IE 11 Not Supported

For optimal browsing, we recommend Chrome, Firefox or Safari browsers.

Planes, Trains and Cyber Threats: Lawmakers Seek to ID Gaps

A federal hearing discussed new cyber incident reporting requirements for rail operators, put focus on needs to shore up Department of Transportation system defenses and questioned the state of FAA cybersecurity.

The U.S. has work to do to protect land and air travel from cyber threats, appeared to be the message of last week's federal hearing. Representatives of federal oversight groups detailed the need to better safeguard the Department of Transportation (DOT), coordinate within different transportation sectors and prepare certain agencies for the cybersecurity challenges of today and the future.

Speakers like Government Accountability Office (GAO) Director of Information Technology and Cybersecurity Nick Marinos emphasized that agencies must be vigilant because just one attack slipping through could be enough to down systems.

Witnesses also highlighted several initiatives that are underway, with the Transportation Security Administration (TSA) releasing cyber incident reporting requirements for rail operators that same day, and DOT promising deeper focus on cyber.


The Department of Transportation fails to consistently follow its own cybersecurity policies or sufficiently fix weaknesses, testified Kevin Dorsey, assistant inspector general for Information Technology Audits in the DOT’s Office of Inspector General (OIG).

After auditing the agency, OIG asked for changes. But the department has yet to enact 66 of these recommendations — including the request that it fix more than 10,000 vulnerabilities.

The department also isn’t prioritizing cybersecurity at the executive level, Dorsey said: It has no permanent CISO, and the core responsibilities entrusted to last year’s interim CISO did not include information security.

DOT CIO Cordell Schachter, however, said his office is now prioritizing improvements with several cybersecurity sprints and is focusing on system access control, website security and governance, security and departmentwide coordination.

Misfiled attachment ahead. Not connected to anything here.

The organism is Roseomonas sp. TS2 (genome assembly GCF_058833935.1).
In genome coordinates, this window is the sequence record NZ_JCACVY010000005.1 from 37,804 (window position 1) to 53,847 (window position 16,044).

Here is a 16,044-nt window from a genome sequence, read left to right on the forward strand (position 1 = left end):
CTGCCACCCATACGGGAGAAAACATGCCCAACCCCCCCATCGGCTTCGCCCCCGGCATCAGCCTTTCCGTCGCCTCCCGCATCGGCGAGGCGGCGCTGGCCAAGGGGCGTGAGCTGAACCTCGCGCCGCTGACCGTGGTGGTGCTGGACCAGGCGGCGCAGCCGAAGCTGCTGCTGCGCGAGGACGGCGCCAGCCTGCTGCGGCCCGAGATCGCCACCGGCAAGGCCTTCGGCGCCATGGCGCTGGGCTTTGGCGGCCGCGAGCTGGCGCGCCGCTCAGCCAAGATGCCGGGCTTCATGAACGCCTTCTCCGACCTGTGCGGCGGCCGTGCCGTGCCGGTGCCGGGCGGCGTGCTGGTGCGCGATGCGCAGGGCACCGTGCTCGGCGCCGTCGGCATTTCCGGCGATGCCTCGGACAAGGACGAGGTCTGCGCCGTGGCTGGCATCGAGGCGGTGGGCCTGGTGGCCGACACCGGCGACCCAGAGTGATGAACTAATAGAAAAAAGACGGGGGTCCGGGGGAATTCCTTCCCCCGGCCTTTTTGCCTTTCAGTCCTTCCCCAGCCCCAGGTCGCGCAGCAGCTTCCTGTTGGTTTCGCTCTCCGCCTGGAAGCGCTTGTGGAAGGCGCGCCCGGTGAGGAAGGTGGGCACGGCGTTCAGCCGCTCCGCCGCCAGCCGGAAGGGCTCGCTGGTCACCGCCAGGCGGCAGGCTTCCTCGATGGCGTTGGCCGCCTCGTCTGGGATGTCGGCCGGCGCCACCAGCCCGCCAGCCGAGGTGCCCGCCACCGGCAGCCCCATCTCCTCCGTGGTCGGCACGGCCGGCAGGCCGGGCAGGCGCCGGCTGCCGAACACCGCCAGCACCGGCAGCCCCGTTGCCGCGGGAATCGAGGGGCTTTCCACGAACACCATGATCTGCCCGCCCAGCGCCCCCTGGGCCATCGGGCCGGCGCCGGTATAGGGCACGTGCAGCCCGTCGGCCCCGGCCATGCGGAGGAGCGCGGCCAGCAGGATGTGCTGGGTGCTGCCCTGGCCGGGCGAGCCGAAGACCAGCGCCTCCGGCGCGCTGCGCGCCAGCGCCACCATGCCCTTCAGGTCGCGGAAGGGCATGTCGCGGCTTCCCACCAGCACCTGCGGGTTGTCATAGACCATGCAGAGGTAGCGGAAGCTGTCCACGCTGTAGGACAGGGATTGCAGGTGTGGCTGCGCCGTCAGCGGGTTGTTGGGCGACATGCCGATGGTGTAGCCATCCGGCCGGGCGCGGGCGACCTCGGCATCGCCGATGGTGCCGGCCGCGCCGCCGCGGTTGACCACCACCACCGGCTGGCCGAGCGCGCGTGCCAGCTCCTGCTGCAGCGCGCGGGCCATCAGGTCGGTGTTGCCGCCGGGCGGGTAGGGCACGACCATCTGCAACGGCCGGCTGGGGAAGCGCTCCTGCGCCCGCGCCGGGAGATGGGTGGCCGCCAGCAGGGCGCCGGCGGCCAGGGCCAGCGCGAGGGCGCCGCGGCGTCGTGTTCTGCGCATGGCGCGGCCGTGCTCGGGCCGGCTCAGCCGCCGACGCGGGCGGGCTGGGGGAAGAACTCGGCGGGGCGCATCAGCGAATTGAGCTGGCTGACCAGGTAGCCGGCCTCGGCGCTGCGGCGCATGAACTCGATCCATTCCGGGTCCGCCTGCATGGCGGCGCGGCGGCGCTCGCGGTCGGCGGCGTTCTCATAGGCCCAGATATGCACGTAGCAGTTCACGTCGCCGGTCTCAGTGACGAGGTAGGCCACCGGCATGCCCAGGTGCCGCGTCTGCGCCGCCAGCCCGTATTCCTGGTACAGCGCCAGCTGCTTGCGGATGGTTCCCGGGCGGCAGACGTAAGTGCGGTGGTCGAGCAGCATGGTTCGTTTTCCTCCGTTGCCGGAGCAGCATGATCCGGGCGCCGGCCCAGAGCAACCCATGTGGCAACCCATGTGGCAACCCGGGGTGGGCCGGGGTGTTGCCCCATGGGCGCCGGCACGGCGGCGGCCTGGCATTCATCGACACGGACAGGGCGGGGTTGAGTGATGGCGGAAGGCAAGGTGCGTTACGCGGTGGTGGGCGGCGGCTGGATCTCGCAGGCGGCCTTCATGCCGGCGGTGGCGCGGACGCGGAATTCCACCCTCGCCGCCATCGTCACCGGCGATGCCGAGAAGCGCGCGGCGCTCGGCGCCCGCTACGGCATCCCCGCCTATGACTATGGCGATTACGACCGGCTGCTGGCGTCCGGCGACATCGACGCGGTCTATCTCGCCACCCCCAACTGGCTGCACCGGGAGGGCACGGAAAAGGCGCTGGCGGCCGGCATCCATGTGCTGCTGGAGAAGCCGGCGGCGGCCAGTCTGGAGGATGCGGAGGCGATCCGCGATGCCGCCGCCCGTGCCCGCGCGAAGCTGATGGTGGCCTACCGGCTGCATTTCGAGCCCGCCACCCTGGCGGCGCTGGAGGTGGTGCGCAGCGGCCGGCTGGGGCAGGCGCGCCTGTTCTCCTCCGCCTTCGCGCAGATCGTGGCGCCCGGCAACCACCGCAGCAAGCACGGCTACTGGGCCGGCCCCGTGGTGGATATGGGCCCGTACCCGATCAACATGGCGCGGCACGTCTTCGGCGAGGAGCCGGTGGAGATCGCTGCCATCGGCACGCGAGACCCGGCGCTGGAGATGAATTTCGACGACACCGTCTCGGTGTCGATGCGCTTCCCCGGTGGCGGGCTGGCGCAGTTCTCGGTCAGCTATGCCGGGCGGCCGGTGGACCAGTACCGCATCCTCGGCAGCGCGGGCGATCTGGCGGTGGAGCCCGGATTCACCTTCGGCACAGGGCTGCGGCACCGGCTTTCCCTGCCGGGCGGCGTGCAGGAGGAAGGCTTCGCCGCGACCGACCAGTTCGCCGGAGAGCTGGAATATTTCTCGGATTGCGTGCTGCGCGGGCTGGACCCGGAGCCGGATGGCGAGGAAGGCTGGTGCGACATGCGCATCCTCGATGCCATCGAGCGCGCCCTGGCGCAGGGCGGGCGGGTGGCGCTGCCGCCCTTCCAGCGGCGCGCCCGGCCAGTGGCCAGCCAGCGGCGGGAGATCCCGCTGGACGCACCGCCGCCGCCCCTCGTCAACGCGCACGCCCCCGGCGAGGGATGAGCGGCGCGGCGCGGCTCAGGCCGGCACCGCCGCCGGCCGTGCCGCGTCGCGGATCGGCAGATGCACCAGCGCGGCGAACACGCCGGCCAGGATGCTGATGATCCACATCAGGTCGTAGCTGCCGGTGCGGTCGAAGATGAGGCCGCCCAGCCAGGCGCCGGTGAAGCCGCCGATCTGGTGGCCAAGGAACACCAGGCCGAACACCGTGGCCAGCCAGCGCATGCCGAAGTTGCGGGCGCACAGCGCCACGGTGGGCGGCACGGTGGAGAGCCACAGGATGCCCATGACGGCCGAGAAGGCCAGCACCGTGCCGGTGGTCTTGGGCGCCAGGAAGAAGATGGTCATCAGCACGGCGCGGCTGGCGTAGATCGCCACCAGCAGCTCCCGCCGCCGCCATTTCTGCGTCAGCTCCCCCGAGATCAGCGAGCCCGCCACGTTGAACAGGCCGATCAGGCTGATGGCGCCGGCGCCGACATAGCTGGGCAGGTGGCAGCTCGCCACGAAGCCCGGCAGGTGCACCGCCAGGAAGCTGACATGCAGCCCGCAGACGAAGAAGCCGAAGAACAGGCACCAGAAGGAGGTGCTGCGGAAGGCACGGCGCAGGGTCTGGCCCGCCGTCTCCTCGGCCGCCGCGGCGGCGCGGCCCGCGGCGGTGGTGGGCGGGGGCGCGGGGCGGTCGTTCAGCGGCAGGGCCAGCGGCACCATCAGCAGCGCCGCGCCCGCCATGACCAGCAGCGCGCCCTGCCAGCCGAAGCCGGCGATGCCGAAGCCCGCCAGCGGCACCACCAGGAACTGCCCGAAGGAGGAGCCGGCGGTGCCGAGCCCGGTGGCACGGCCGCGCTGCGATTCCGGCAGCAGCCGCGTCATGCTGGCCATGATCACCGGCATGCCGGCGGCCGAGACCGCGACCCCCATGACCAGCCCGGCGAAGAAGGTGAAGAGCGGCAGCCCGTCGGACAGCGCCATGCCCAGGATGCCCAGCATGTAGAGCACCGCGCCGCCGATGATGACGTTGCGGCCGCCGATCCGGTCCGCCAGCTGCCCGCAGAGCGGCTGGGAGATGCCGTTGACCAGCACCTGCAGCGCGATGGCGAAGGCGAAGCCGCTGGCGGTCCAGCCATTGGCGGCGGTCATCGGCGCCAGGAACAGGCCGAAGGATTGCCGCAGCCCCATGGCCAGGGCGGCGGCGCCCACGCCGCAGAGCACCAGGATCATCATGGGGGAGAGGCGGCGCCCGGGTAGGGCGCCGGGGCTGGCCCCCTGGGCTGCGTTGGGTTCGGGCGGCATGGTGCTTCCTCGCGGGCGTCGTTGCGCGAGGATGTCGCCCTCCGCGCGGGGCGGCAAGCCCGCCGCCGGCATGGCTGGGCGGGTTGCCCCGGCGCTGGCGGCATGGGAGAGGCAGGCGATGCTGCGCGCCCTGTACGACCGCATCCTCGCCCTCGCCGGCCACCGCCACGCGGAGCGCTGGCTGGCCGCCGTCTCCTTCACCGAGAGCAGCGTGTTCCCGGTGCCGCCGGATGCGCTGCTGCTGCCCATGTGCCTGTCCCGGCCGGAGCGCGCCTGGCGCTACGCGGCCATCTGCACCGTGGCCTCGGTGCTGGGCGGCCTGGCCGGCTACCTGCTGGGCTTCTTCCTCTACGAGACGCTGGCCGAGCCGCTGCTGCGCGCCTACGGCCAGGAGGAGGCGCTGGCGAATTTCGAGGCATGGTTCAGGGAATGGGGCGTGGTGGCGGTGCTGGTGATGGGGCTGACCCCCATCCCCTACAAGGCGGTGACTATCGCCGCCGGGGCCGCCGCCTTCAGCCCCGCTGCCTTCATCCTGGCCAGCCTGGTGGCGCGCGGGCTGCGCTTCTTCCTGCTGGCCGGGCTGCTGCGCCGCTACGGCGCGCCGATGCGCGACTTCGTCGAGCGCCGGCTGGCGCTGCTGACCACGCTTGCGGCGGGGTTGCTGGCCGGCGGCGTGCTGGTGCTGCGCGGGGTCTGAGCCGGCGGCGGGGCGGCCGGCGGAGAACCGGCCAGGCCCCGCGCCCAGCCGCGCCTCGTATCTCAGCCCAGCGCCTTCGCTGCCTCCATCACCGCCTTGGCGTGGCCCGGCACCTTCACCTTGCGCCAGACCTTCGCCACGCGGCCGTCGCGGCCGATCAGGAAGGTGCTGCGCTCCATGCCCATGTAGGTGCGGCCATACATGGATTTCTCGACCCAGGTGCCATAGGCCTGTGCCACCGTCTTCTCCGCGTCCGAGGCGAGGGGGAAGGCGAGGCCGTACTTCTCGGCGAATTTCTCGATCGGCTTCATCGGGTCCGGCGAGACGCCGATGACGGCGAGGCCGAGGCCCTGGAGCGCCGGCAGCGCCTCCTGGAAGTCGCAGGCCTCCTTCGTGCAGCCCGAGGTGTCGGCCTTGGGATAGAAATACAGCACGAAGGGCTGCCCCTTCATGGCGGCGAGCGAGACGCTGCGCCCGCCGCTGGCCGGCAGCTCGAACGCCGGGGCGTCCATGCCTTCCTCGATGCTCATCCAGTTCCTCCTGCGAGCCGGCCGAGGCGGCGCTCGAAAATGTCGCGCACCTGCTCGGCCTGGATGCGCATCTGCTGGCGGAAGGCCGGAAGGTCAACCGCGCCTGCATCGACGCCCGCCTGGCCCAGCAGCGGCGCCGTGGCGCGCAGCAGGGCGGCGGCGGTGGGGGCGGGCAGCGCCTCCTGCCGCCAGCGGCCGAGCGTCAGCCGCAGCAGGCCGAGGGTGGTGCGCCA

Air travel has been rebounding from the pandemic — although the emergence of the omicron variant may impact that trend — and the TSA said Nov. 19 brought the greatest number of air passengers traveling in a single day since the global crisis began, according to Reuters.

But the Federal Aviation Administration (FAA) — which oversees the air traffic control system as well as aircraft and aircraft system design — faces struggles. Dorsey said it needs to adopt tighter security controls for 45 “high-impact” systems essential to safe air traffic management.

The FAA’s National Airspace System (NAS) relies on legacy, custom technology that does not connect to the Internet. This prevents staff from using remote methods to quickly patch or update the software, but also means potential hackers have a harder time accessing the system as well, and strict access controls further help maintain security, said FAA CISO Larry Grossman.

The FAA is making progress on six recommendations the GAO presented to it last year, and will have completed five of them by March 2022, Grossman said. He disagrees with the final GAO recommendation, which calls for periodic, independent security testing of its current aircraft fleet. He believes tests could potentially “leave residual damage” to systems, compromising safety. But he said that the FAA evaluates cyber risks of connected aircraft designs when they are updated or first certified.

Building up the FAA’s cybersecurity workforce is another concern, Grossman said, explaining that with the National Academy of Sciences' released findings in June 2021 that demonstrated the agency’s need to improve.


Rail travel has not been immune to cyber attack. In October 2020, the private contractor that handles Massachusetts’ commuter rail operations had to shut down its Boston area network after detecting a hack, for example.